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Crypto industry fights back against government crackdown

The SEC and Chair Gary Gensler have brought a myriad of lawsuits against various players in the crypto sector for what he says is mass noncompliance with various securities laws.

The crypto industry has mounted a legal counteroffensive against U.S. regulators to fight what it sees as a government-wide attempt by the Biden administration to quash the $2 trillion digital asset industry, FOX Business has learned.

The pushback, in the form of lawsuits, lobbying Congress and challenging enforcement actions by the Securities and Exchange Commission (SEC) and other federal agencies, is not being coordinated by any one entity, sources familiar with the matter say. Yet as many as half a dozen crypto-related companies have mounted challenges to the White House’s effort to reign in the industry in recent months and the momentum is building, these people add.

Wall Street’s top cop, the SEC, and its crypto-skeptic chair, Gary Gensler, have brought a myriad of lawsuits against various players in the sector for what Gensler says is mass noncompliance with various securities laws, including crypto companies refusing to register their businesses with the SEC. Crypto players say existing registration procedures are not compatible with blockchain technology, the foundation of their business, and thus they are not in violation.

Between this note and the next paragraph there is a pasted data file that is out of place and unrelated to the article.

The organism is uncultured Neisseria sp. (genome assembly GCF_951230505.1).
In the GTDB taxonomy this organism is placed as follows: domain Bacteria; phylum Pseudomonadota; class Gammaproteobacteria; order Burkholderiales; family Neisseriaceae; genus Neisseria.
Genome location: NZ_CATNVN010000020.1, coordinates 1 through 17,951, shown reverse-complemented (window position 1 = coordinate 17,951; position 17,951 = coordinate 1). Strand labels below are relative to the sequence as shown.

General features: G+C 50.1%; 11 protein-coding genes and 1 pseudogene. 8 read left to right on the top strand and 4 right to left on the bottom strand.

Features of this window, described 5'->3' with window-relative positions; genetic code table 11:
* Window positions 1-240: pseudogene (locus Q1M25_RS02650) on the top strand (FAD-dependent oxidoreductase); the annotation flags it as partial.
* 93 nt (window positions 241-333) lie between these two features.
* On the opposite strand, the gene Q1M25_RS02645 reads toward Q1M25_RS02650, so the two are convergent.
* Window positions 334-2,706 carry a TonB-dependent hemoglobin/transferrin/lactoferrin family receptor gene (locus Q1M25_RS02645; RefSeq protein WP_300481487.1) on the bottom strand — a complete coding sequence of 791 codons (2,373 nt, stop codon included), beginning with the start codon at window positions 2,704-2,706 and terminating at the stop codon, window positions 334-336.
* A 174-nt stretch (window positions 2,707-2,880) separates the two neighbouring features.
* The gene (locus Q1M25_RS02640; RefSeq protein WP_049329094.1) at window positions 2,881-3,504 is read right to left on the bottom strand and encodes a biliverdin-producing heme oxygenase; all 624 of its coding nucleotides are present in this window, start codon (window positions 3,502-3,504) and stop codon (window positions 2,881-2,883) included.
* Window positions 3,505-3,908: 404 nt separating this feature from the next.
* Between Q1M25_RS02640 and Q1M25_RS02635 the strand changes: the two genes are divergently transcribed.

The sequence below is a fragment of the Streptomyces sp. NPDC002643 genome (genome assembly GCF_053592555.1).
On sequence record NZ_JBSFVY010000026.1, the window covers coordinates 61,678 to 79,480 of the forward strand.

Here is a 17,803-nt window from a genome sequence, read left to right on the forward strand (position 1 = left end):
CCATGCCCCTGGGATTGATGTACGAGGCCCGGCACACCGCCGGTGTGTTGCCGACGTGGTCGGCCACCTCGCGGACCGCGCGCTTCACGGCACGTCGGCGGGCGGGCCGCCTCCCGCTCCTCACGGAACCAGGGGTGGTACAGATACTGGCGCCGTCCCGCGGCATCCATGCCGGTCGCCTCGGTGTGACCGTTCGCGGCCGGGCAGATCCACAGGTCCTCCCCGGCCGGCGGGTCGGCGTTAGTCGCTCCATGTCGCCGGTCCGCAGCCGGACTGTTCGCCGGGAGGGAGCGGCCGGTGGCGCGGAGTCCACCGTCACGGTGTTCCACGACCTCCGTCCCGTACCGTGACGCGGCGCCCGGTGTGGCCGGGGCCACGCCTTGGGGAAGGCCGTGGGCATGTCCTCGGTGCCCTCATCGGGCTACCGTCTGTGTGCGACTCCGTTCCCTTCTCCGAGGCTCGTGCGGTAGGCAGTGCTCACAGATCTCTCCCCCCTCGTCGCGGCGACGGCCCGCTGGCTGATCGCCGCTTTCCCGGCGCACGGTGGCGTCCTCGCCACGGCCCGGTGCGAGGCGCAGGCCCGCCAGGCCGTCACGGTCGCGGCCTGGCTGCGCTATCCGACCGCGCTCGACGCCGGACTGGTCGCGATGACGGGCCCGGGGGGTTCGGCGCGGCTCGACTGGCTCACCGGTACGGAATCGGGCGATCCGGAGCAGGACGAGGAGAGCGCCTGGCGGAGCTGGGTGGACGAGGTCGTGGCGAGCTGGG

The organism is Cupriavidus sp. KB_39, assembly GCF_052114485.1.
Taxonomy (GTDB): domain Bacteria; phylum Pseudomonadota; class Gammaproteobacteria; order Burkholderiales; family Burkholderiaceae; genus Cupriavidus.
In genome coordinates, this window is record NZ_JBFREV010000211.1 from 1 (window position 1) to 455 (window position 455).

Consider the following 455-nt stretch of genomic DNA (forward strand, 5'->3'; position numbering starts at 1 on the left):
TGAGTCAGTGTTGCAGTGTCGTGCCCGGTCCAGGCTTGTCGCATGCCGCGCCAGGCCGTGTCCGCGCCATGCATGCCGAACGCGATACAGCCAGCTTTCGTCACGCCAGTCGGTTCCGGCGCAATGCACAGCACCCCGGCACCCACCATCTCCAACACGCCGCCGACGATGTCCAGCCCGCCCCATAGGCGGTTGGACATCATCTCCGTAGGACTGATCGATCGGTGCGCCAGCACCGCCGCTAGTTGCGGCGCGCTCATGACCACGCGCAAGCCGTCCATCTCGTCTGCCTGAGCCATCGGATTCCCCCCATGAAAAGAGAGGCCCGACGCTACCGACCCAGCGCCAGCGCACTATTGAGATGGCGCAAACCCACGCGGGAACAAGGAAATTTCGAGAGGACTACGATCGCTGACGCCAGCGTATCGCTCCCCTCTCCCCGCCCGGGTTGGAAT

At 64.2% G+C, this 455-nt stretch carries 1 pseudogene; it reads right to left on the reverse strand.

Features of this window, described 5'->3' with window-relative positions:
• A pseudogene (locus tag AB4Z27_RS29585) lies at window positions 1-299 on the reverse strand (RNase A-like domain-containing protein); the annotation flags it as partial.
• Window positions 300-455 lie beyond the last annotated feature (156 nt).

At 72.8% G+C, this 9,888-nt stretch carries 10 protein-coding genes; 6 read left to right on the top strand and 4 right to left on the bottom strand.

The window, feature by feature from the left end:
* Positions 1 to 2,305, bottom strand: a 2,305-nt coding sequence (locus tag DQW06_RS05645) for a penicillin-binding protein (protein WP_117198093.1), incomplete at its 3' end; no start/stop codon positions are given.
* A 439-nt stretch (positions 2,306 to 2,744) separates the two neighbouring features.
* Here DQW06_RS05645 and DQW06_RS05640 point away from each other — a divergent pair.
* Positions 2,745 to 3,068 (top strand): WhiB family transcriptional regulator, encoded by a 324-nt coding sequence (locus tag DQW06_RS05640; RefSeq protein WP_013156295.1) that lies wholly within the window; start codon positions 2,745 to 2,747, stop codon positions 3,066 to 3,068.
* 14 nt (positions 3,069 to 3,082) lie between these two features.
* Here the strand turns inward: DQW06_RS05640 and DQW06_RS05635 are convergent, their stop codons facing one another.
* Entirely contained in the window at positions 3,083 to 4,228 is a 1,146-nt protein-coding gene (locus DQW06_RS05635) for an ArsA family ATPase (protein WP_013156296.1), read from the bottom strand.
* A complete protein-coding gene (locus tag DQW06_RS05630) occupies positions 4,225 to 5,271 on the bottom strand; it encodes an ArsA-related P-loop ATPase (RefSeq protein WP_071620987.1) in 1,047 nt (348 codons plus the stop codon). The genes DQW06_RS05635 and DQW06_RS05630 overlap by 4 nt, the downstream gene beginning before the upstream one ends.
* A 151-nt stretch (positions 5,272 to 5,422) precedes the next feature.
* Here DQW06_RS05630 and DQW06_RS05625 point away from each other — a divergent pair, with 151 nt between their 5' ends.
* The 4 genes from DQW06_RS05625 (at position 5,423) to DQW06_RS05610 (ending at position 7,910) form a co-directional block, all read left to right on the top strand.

The result: A torrent of legal action by the SEC that’s being challenged by crypto players large and small.

What’s interesting about crypto’s response is that most regulated industries cave when faced with government enforcement actions or choose to quietly fight regulatory overreach through behind-the-scenes lobbying. The crypto industry is doing just the opposite, fighting the cops on the crypto beat using various public forums, including the courts.

Industry executives interviewed by FOX Business say they have both the money and the law in their favor to challenge the government’s crackdown. That’s because crypto, they say, is a unique business that does not fit neatly into any existing regulatory framework.


"There was a time when what the SEC said could be relied on as gospel, but that's no longer the case," Coinbase Chief Legal Officer Paul Grewal told FOX Business. "The crypto industry is using the judicial system to push back against regulatory overreach and get clarity for the industry – and it's working."

An SEC spokesman declined to comment, but major players in the digital asset industry believe they have legal precedent on their side following Grayscale’s legal victory against the commission in August, which led to the SEC’s ultimate approval of 11 spot bitcoin exchange-traded funds last month. The move is widely regarded as a watershed moment for the industry.

Crypto’s pushback has also been inspired by Ripple Labs’ partial win over the SEC in July when a Southern District of New York judge declared sales of the digital token XRP on the secondary market not to be securities, as the agency claimed, and therefore outside the SEC’s jurisdiction.